## Signpost.jpg - Section 2: Solving a Student-Generated Problem

# Choose Your Own Adventure

Lesson 6 of 15

## Objective: SWBAT develop a modeling problem that their classmates may solve with a system of linear inequalities.

## Big Idea: By writing their own modeling problem, students deepen their understanding of the kind of problem that may be solved with linear programming.

*45 minutes*

Since the students have worked so hard to write these problems, it's important that we honor that work by trying to solve them!

I like to ask the different groups to briefly share the scenarios they've come up with so everyone can get a feel for the variety of problem types there are. Then, I have two options for actually solving the students' problem:

Option A: If all groups have completed the writing phase, then have groups exchange problems and work to solve them. Some groups may solve multiple problems, but all should solve at least one.

Option B: If not all groups have completed the writing phase, then select one group's problem, share it with the class (via **document camera**), and solve it together as a class. In this case, the group that wrote it gets to enjoy watching the rest of us struggle through!

Summary Discussion (or Exit Ticket):

Which is easier: to write or to solve one of these problems, and why?

How has the writing process changed the way you think about problems like these and how might you use this in new situations?

Students will have different opinions on these questions, and there is no right answer, so just enjoy the conversation and prepare to be surprised by how thoughtful your students can be!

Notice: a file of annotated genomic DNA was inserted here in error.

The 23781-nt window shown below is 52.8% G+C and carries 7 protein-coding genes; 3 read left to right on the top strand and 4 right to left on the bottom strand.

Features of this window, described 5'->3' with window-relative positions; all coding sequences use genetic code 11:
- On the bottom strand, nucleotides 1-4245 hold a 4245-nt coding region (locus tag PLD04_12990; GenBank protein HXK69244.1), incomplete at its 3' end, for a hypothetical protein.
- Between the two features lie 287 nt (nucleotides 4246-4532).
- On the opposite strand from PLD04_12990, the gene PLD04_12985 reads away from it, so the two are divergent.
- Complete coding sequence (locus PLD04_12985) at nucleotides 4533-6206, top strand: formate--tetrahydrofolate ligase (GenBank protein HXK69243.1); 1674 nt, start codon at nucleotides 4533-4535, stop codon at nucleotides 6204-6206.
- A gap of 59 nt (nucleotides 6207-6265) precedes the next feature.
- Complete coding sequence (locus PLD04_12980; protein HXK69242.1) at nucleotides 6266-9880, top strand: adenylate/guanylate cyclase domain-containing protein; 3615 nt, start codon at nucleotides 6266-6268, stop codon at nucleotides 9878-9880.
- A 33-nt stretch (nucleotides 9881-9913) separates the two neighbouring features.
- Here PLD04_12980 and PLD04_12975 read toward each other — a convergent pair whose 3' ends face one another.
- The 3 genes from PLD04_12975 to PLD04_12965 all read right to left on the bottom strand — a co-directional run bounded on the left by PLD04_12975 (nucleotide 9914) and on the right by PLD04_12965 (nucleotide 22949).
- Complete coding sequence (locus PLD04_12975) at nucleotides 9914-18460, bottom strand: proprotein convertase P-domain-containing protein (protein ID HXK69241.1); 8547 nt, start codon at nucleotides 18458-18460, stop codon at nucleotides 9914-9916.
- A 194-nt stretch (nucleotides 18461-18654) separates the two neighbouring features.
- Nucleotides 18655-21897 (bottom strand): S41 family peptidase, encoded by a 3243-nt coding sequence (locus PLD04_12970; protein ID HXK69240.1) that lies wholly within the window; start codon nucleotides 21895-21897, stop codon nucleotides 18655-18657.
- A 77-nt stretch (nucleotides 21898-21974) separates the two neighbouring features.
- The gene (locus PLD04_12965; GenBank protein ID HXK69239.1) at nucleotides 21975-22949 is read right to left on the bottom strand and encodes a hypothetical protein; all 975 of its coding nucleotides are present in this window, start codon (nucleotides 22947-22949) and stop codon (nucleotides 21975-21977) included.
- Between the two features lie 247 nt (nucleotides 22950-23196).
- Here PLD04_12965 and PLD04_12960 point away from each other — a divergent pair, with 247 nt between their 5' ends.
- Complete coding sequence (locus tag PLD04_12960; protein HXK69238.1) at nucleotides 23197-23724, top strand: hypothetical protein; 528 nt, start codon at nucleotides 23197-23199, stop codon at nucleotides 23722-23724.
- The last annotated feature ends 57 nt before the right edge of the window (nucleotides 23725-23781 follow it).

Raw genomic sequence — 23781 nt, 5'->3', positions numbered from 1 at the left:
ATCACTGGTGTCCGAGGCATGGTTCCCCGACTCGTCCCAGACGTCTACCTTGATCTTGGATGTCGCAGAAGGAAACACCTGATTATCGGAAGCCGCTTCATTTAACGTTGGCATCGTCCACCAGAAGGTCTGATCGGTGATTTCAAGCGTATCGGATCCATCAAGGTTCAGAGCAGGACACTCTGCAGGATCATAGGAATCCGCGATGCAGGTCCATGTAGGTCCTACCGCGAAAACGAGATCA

*expand content*

*Responding to Stuart Gordon*

Looks great, Stuart. I'd be curious to hear how your students did on the assessment after their explorations in the PBL unit.

| one year ago | Reply*Responding to Jacob Nazeck*

I made an entire PBL unit based on this assessment. Check it out here:

https://spotlight.edmodo.com/Browse/?q=Linear-Programming-PBL

| one year ago | Reply*Responding to Stuart Gordon*

Stuart,

I'm glad you found the lesson useful. You are welcome to modify and share it, and I'm curious to hear how you modified it.

Thanks for the feedback!

Jacob

| one year ago | Reply

Do you mind if I share a modified version of this assessment as a free resource on Edmodo Spotlight as part of a PBL Unit? I will add a note in the footer giving credit to you for the concept and linking to this page.

| one year ago | Reply

Thanks for this! I used this assessment as the culmination of a project based learning unit based around Linear Programming.

| one year ago | Reply*expand comments*

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- UNIT 1: Modeling with Algebra
- UNIT 2: The Complex Number System
- UNIT 3: Cubic Functions
- UNIT 4: Higher-Degree Polynomials
- UNIT 5: Quarter 1 Review & Exam
- UNIT 6: Exponents & Logarithms
- UNIT 7: Rational Functions
- UNIT 8: Radical Functions - It's a sideways Parabola!
- UNIT 9: Trigonometric Functions
- UNIT 10: End of the Year

- LESSON 1: What is Algebra?
- LESSON 2: The Music Shop Model, Day 1 of 2
- LESSON 3: The Music Shop Model, Day 2 of 2
- LESSON 4: Letters & Postcards, Day 1 of 2
- LESSON 5: Letters & Postcards, Day 2 of 2
- LESSON 6: Choose Your Own Adventure
- LESSON 7: What Goes Up, Day 1 of 3
- LESSON 8: What Goes Up, Day 2 of 3
- LESSON 9: What Goes Up, Day 3 of 3
- LESSON 10: The Constant Area Model, Day 1 of 3
- LESSON 11: The Constant Area Model, Day 2 of 3
- LESSON 12: The Constant Area Model, Day 3 of 3
- LESSON 13: Practice & Review, Day 1 of 2
- LESSON 14: Practice & Review, Day 2 of 2
- LESSON 15: Unit Test